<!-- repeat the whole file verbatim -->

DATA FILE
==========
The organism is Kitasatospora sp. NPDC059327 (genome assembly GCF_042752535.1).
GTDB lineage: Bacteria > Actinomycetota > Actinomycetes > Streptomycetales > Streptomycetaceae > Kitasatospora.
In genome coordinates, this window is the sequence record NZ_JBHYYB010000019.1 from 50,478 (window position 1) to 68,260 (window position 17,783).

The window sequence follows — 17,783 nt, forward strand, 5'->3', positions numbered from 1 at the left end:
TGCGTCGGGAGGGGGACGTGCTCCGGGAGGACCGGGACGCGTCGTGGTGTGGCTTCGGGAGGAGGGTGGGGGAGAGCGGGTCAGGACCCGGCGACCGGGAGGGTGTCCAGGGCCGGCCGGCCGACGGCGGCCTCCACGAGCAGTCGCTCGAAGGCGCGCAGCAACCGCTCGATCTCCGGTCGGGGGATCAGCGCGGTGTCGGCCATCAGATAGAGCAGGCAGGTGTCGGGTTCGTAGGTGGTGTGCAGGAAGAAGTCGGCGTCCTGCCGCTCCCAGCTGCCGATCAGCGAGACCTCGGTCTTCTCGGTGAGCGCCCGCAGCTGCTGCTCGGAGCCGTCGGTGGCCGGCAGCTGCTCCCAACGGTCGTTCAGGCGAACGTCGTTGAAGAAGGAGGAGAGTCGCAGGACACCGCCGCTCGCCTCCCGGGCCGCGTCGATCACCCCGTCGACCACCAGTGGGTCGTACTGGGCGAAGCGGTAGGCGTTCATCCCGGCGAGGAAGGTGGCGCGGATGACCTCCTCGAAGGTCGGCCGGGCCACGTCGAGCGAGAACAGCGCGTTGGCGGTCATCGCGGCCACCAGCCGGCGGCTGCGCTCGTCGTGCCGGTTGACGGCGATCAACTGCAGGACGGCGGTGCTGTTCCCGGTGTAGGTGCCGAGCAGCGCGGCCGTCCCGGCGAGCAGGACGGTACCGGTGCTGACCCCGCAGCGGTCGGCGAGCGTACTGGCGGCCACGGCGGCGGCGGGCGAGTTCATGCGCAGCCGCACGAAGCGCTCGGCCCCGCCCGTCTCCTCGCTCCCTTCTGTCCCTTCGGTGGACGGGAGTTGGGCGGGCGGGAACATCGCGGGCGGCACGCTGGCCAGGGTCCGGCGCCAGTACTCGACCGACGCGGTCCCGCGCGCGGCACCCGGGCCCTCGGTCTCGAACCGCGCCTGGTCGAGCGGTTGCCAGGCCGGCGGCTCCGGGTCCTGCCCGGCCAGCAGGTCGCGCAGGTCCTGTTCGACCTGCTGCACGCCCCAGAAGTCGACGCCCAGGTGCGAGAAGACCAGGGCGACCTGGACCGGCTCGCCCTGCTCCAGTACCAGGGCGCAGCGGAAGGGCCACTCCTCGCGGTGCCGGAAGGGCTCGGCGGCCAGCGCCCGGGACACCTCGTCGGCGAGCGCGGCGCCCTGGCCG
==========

The organism is Kitasatospora sp. NPDC059327 (genome assembly GCF_042752535.1).
GTDB lineage: Bacteria > Actinomycetota > Actinomycetes > Streptomycetales > Streptomycetaceae > Kitasatospora.
In genome coordinates, this window is the sequence record NZ_JBHYYB010000019.1 from 50,478 (window position 1) to 68,260 (window position 17,783).

The window sequence follows — 17,783 nt, forward strand, 5'->3', positions numbered from 1 at the left end:
TGCGTCGGGAGGGGGACGTGCTCCGGGAGGACCGGGACGCGTCGTGGTGTGGCTTCGGGAGGAGGGTGGGGGAGAGCGGGTCAGGACCCGGCGACCGGGAGGGTGTCCAGGGCCGGCCGGCCGACGGCGGCCTCCACGAGCAGTCGCTCGAAGGCGCGCAGCAACCGCTCGATCTCCGGTCGGGGGATCAGCGCGGTGTCGGCCATCAGATAGAGCAGGCAGGTGTCGGGTTCGTAGGTGGTGTGCAGGAAGAAGTCGGCGTCCTGCCGCTCCCAGCTGCCGATCAGCGAGACCTCGGTCTTCTCGGTGAGCGCCCGCAGCTGCTGCTCGGAGCCGTCGGTGGCCGGCAGCTGCTCCCAACGGTCGTTCAGGCGAACGTCGTTGAAGAAGGAGGAGAGTCGCAGGACACCGCCGCTCGCCTCCCGGGCCGCGTCGATCACCCCGTCGACCACCAGTGGGTCGTACTGGGCGAAGCGGTAGGCGTTCATCCCGGCGAGGAAGGTGGCGCGGATGACCTCCTCGAAGGTCGGCCGGGCCACGTCGAGCGAGAACAGCGCGTTGGCGGTCATCGCGGCCACCAGCCGGCGGCTGCGCTCGTCGTGCCGGTTGACGGCGATCAACTGCAGGACGGCGGTGCTGTTCCCGGTGTAGGTGCCGAGCAGCGCGGCCGTCCCGGCGAGCAGGACGGTACCGGTGCTGACCCCGCAGCGGTCGGCGAGCGTACTGGCGGCCACGGCGGCGGCGGGCGAGTTCATGCGCAGCCGCACGAAGCGCTCGGCCCCGCCCGTCTCCTCGCTCCCTTCTGTCCCTTCGGTGGACGGGAGTTGGGCGGGCGGGAACATCGCGGGCGGCACGCTGGCCAGGGTCCGGCGCCAGTACTCGACCGACGCGGTCCCGCGCGCGGCACCCGGGCCCTCGGTCTCGAACCGCGCCTGGTCGAGCGGTTGCCAGGCCGGCGGCTCCGGGTCCTGCCCGGCCAGCAGGTCGCGCAGGTCCTGTTCGACCTGCTGCACGCCCCAGAAGTCGACGCCCAGGTGCGAGAAGACCAGGGCGACCTGGACCGGCTCGCCCTGCTCCAGTACCAGGGCGCAGCGGAAGGGCCACTCCTCGCGGTGCCGGAAGGGCTCGGCGGCCAGCGCCCGGGACACCTCGTCGGCGAGCGCGGCGCCCTGGCCG